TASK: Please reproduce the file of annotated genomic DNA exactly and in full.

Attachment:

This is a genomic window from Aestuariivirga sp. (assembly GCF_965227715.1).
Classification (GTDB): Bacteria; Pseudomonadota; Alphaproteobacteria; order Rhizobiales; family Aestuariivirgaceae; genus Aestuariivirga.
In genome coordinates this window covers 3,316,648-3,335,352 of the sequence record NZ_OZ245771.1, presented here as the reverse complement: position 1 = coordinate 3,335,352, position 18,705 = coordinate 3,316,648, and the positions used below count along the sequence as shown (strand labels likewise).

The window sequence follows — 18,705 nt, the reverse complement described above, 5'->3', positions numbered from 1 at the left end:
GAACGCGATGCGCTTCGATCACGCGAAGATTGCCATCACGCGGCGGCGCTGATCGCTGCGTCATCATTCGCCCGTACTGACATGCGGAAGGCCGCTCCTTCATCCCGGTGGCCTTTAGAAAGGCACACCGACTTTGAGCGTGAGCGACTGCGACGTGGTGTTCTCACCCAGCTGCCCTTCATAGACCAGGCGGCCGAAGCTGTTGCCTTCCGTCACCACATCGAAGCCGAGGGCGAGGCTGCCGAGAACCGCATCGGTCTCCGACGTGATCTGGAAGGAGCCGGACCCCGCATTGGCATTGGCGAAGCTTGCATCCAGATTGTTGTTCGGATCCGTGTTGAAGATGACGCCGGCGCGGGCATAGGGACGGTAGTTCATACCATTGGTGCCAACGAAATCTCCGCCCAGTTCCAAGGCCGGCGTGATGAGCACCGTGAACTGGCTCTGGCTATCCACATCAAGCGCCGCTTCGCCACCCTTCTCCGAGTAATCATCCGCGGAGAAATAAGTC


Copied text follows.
This is a genomic window from Aestuariivirga sp. (assembly GCF_965227715.1).
Classification (GTDB): Bacteria; Pseudomonadota; Alphaproteobacteria; order Rhizobiales; family Aestuariivirgaceae; genus Aestuariivirga.
In genome coordinates this window covers 3,316,648-3,335,352 of the sequence record NZ_OZ245771.1, presented here as the reverse complement: position 1 = coordinate 3,335,352, position 18,705 = coordinate 3,316,648, and the positions used below count along the sequence as shown (strand labels likewise).

The window sequence follows — 18,705 nt, the reverse complement described above, 5'->3', positions numbered from 1 at the left end:
GAACGCGATGCGCTTCGATCACGCGAAGATTGCCATCACGCGGCGGCGCTGATCGCTGCGTCATCATTCGCCCGTACTGACATGCGGAAGGCCGCTCCTTCATCCCGGTGGCCTTTAGAAAGGCACACCGACTTTGAGCGTGAGCGACTGCGACGTGGTGTTCTCACCCAGCTGCCCTTCATAGACCAGGCGGCCGAAGCTGTTGCCTTCCGTCACCACATCGAAGCCGAGGGCGAGGCTGCCGAGAACCGCATCGGTCTCCGACGTGATCTGGAAGGAGCCGGACCCCGCATTGGCATTGGCGAAGCTTGCATCCAGATTGTTGTTCGGATCCGTGTTGAAGATGACGCCGGCGCGGGCATAGGGACGGTAGTTCATACCATTGGTGCCAACGAAATCTCCGCCCAGTTCCAAGGCCGGCGTGATGAGCACCGTGAACTGGCTCTGGCTATCCACATCAAGCGCCGCTTCGCCACCCTTCTCCGAGTAATCATCCGCGGAGAAATAAGTC